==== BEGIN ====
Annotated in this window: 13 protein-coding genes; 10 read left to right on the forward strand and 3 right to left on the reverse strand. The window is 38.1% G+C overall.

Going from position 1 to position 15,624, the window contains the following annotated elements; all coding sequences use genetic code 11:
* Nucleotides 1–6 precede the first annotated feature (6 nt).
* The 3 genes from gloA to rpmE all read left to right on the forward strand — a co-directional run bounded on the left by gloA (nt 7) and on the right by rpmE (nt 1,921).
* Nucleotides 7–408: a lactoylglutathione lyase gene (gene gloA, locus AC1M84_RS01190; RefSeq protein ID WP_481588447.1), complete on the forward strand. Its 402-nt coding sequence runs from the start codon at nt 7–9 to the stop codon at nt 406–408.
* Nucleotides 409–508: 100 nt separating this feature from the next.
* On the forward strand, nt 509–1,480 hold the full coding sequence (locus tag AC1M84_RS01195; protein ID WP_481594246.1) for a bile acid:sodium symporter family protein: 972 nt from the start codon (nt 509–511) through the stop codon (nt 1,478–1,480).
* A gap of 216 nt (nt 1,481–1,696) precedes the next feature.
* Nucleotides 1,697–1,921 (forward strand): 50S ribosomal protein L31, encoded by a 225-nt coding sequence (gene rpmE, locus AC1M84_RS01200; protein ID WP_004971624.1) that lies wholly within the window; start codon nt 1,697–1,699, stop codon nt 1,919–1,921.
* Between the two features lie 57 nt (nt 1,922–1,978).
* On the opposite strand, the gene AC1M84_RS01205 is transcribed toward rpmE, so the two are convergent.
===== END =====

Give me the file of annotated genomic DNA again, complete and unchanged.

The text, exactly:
Annotated in this window: 13 protein-coding genes; 10 read left to right on the forward strand and 3 right to left on the reverse strand. The window is 38.1% G+C overall.

Going from position 1 to position 15,624, the window contains the following annotated elements; all coding sequences use genetic code 11:
* Nucleotides 1–6 precede the first annotated feature (6 nt).
* The 3 genes from gloA to rpmE all read left to right on the forward strand — a co-directional run bounded on the left by gloA (nt 7) and on the right by rpmE (nt 1,921).
* Nucleotides 7–408: a lactoylglutathione lyase gene (gene gloA, locus AC1M84_RS01190; RefSeq protein ID WP_481588447.1), complete on the forward strand. Its 402-nt coding sequence runs from the start codon at nt 7–9 to the stop codon at nt 406–408.
* Nucleotides 409–508: 100 nt separating this feature from the next.
* On the forward strand, nt 509–1,480 hold the full coding sequence (locus tag AC1M84_RS01195; protein ID WP_481594246.1) for a bile acid:sodium symporter family protein: 972 nt from the start codon (nt 509–511) through the stop codon (nt 1,478–1,480).
* A gap of 216 nt (nt 1,481–1,696) precedes the next feature.
* Nucleotides 1,697–1,921 (forward strand): 50S ribosomal protein L31, encoded by a 225-nt coding sequence (gene rpmE, locus AC1M84_RS01200; protein ID WP_004971624.1) that lies wholly within the window; start codon nt 1,697–1,699, stop codon nt 1,919–1,921.
* Between the two features lie 57 nt (nt 1,922–1,978).
* On the opposite strand, the gene AC1M84_RS01205 is transcribed toward rpmE, so the two are convergent.